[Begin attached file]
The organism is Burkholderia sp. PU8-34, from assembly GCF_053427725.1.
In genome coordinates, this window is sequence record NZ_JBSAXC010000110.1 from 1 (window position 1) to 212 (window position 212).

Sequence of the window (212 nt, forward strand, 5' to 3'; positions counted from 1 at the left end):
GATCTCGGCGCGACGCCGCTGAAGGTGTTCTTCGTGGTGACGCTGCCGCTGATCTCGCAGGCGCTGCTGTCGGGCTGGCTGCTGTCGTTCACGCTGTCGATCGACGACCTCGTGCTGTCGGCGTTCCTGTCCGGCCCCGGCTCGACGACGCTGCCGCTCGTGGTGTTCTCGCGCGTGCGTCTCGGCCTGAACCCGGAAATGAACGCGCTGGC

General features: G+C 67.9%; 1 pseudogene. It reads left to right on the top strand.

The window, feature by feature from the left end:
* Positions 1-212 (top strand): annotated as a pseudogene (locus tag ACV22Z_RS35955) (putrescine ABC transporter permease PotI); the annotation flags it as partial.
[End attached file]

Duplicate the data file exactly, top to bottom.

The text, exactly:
The organism is Burkholderia sp. PU8-34, from assembly GCF_053427725.1.
In genome coordinates, this window is sequence record NZ_JBSAXC010000110.1 from 1 (window position 1) to 212 (window position 212).

Sequence of the window (212 nt, forward strand, 5' to 3'; positions counted from 1 at the left end):
GATCTCGGCGCGACGCCGCTGAAGGTGTTCTTCGTGGTGACGCTGCCGCTGATCTCGCAGGCGCTGCTGTCGGGCTGGCTGCTGTCGTTCACGCTGTCGATCGACGACCTCGTGCTGTCGGCGTTCCTGTCCGGCCCCGGCTCGACGACGCTGCCGCTCGTGGTGTTCTCGCGCGTGCGTCTCGGCCTGAACCCGGAAATGAACGCGCTGGC

General features: G+C 67.9%; 1 pseudogene. It reads left to right on the top strand.

The window, feature by feature from the left end:
* Positions 1-212 (top strand): annotated as a pseudogene (locus tag ACV22Z_RS35955) (putrescine ABC transporter permease PotI); the annotation flags it as partial.